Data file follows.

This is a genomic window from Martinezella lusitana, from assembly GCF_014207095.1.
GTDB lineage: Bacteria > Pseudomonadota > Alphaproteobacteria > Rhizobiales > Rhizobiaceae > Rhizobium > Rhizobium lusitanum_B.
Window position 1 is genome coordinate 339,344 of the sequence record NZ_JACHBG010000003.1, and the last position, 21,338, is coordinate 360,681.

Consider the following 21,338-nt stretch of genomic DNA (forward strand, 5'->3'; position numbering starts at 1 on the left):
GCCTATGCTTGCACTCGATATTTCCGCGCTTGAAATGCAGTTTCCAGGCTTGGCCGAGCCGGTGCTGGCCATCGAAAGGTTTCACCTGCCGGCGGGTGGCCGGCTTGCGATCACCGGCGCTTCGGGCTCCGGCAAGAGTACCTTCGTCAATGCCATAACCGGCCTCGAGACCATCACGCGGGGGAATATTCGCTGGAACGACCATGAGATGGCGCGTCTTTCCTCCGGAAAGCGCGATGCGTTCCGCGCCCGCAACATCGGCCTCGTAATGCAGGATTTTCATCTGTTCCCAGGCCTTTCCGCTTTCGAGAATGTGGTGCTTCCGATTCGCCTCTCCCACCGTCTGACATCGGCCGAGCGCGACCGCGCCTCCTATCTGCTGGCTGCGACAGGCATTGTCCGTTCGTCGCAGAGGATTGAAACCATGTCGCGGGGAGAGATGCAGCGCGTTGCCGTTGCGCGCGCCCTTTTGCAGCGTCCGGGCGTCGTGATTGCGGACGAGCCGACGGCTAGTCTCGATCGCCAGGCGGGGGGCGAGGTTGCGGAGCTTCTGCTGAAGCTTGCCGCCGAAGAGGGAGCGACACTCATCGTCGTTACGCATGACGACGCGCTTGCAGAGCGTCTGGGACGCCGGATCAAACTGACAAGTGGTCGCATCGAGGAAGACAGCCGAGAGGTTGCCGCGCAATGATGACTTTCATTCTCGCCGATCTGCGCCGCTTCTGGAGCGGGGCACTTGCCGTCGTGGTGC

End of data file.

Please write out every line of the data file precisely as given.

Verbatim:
This is a genomic window from Martinezella lusitana, from assembly GCF_014207095.1.
GTDB lineage: Bacteria > Pseudomonadota > Alphaproteobacteria > Rhizobiales > Rhizobiaceae > Rhizobium > Rhizobium lusitanum_B.
Window position 1 is genome coordinate 339,344 of the sequence record NZ_JACHBG010000003.1, and the last position, 21,338, is coordinate 360,681.

Consider the following 21,338-nt stretch of genomic DNA (forward strand, 5'->3'; position numbering starts at 1 on the left):
GCCTATGCTTGCACTCGATATTTCCGCGCTTGAAATGCAGTTTCCAGGCTTGGCCGAGCCGGTGCTGGCCATCGAAAGGTTTCACCTGCCGGCGGGTGGCCGGCTTGCGATCACCGGCGCTTCGGGCTCCGGCAAGAGTACCTTCGTCAATGCCATAACCGGCCTCGAGACCATCACGCGGGGGAATATTCGCTGGAACGACCATGAGATGGCGCGTCTTTCCTCCGGAAAGCGCGATGCGTTCCGCGCCCGCAACATCGGCCTCGTAATGCAGGATTTTCATCTGTTCCCAGGCCTTTCCGCTTTCGAGAATGTGGTGCTTCCGATTCGCCTCTCCCACCGTCTGACATCGGCCGAGCGCGACCGCGCCTCCTATCTGCTGGCTGCGACAGGCATTGTCCGTTCGTCGCAGAGGATTGAAACCATGTCGCGGGGAGAGATGCAGCGCGTTGCCGTTGCGCGCGCCCTTTTGCAGCGTCCGGGCGTCGTGATTGCGGACGAGCCGACGGCTAGTCTCGATCGCCAGGCGGGGGGCGAGGTTGCGGAGCTTCTGCTGAAGCTTGCCGCCGAAGAGGGAGCGACACTCATCGTCGTTACGCATGACGACGCGCTTGCAGAGCGTCTGGGACGCCGGATCAAACTGACAAGTGGTCGCATCGAGGAAGACAGCCGAGAGGTTGCCGCGCAATGATGACTTTCATTCTCGCCGATCTGCGCCGCTTCTGGAGCGGGGCACTTGCCGTCGTGGTGC